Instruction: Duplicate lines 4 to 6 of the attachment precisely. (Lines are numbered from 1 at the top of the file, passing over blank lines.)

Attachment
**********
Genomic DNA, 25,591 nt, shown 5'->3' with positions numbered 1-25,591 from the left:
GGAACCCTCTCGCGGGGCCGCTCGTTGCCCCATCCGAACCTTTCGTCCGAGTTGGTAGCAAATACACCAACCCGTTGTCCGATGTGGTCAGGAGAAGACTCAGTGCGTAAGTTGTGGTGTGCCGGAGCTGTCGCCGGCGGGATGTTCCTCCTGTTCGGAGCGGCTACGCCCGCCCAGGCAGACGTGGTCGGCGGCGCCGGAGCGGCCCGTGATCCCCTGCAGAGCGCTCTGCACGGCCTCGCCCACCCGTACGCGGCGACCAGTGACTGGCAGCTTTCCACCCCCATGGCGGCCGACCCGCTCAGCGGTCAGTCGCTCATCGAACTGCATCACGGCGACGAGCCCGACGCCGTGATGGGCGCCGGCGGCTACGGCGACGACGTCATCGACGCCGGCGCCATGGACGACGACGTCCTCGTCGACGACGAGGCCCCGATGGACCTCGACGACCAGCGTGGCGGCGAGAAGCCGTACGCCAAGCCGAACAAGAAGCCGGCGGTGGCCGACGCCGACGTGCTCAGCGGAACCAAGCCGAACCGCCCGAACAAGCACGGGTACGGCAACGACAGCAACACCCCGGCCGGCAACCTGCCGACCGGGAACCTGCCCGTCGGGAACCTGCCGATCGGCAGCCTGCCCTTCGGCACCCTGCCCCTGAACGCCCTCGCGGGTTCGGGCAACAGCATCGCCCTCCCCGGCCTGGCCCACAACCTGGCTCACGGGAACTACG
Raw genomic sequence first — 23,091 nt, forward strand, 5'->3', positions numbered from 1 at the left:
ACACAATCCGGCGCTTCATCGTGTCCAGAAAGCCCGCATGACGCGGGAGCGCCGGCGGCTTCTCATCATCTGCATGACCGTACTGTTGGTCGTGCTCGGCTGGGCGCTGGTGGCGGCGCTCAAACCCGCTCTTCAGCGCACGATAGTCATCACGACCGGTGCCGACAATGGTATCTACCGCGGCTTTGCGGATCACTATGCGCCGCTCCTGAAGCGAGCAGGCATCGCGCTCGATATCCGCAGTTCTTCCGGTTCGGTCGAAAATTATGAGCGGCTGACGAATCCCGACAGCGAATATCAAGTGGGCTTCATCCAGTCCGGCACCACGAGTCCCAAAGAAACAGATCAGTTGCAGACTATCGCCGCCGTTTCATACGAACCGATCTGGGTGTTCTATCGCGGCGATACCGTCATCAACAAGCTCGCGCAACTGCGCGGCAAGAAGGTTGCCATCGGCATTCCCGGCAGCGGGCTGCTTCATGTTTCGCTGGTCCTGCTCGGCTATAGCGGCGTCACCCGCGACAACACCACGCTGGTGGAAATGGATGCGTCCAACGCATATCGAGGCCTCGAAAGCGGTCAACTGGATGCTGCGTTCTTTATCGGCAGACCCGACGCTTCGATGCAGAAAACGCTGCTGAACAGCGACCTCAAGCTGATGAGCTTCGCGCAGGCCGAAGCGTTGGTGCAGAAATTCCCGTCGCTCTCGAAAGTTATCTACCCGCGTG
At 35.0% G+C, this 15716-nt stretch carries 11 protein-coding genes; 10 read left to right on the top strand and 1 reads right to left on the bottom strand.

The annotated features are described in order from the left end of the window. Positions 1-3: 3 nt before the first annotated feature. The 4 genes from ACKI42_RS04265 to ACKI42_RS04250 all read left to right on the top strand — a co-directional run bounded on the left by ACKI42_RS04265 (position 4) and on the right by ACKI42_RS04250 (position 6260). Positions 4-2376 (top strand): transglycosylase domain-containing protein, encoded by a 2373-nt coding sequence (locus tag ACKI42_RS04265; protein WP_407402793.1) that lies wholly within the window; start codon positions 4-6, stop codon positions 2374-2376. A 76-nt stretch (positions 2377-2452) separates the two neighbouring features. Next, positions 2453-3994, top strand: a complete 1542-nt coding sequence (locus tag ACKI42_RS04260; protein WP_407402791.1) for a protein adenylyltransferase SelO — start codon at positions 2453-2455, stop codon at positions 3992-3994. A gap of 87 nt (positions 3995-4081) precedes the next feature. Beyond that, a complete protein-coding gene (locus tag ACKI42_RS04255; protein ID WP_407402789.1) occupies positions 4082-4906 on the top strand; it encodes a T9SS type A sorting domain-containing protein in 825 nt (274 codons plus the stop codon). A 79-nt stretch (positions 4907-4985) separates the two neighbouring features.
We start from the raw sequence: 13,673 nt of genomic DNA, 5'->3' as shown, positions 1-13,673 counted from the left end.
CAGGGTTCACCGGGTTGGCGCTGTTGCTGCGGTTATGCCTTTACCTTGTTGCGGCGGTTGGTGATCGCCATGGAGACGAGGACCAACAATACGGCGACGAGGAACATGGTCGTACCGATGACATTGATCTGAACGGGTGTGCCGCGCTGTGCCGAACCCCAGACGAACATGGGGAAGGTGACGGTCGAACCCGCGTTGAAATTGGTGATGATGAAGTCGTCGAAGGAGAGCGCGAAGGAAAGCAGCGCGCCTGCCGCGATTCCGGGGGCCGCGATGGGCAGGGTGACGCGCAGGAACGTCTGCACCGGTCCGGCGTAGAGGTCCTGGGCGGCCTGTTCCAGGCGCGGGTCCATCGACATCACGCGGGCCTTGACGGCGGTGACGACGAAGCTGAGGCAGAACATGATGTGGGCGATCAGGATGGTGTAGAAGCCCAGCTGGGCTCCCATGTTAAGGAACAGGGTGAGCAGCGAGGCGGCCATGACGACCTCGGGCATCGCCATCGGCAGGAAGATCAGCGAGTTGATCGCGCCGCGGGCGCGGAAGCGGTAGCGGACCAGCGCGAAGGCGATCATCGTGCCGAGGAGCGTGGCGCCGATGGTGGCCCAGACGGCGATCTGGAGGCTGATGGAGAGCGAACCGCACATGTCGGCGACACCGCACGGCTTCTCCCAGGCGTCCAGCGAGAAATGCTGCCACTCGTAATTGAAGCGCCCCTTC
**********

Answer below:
ACACAATCCGGCGCTTCATCGTGTCCAGAAAGCCCGCATGACGCGGGAGCGCCGGCGGCTTCTCATCATCTGCATGACCGTACTGTTGGTCGTGCTCGGCTGGGCGCTGGTGGCGGCGCTCAAACCCGCTCTTCAGCGCACGATAGTCATCACGACCGGTGCCGACAATGGTATCTACCGCGGCTTTGCGGATCACTATGCGCCGCTCCTGAAGCGAGCAGGCATCGCGCTCGATATCCGCAGTTCTTCCGGTTCGGTCGAAAATTATGAGCGGCTGACGAATCCCGACAGCGAATATCAAGTGGGCTTCATCCAGTCCGGCACCACGAGTCCCAAAGAAACAGATCAGTTGCAGACTATCGCCGCCGTTTCATACGAACCGATCTGGGTGTTCTATCGCGGCGATACCGTCATCAACAAGCTCGCGCAACTGCGCGGCAAGAAGGTTGCCATCGGCATTCCCGGCAGCGGGCTGCTTCATGTTTCGCTGGTCCTGCTCGGCTATAGCGGCGTCACCCGCGACAACACCACGCTGGTGGAAATGGATGCGTCCAACGCATATCGAGGCCTCGAAAGCGGTCAACTGGATGCTGCGTTCTTTATCGGCAGACCCGACGCTTCGATGCAGAAAACGCTGCTGAACAGCGACCTCAAGCTGATGAGCTTCGCGCAGGCCGAAGCGTTGGTGCAGAAATTCCCGTCGCTCTCGAAAGTTATCTACCCGCGTG
At 35.0% G+C, this 15716-nt stretch carries 11 protein-coding genes; 10 read left to right on the top strand and 1 reads right to left on the bottom strand.

The annotated features are described in order from the left end of the window. Positions 1-3: 3 nt before the first annotated feature. The 4 genes from ACKI42_RS04265 to ACKI42_RS04250 all read left to right on the top strand — a co-directional run bounded on the left by ACKI42_RS04265 (position 4) and on the right by ACKI42_RS04250 (position 6260). Positions 4-2376 (top strand): transglycosylase domain-containing protein, encoded by a 2373-nt coding sequence (locus tag ACKI42_RS04265; protein WP_407402793.1) that lies wholly within the window; start codon positions 4-6, stop codon positions 2374-2376. A 76-nt stretch (positions 2377-2452) separates the two neighbouring features. Next, positions 2453-3994, top strand: a complete 1542-nt coding sequence (locus tag ACKI42_RS04260; protein WP_407402791.1) for a protein adenylyltransferase SelO — start codon at positions 2453-2455, stop codon at positions 3992-3994. A gap of 87 nt (positions 3995-4081) precedes the next feature. Beyond that, a complete protein-coding gene (locus tag ACKI42_RS04255; protein ID WP_407402789.1) occupies positions 4082-4906 on the top strand; it encodes a T9SS type A sorting domain-containing protein in 825 nt (274 codons plus the stop codon). A 79-nt stretch (positions 4907-4985) separates the two neighbouring features.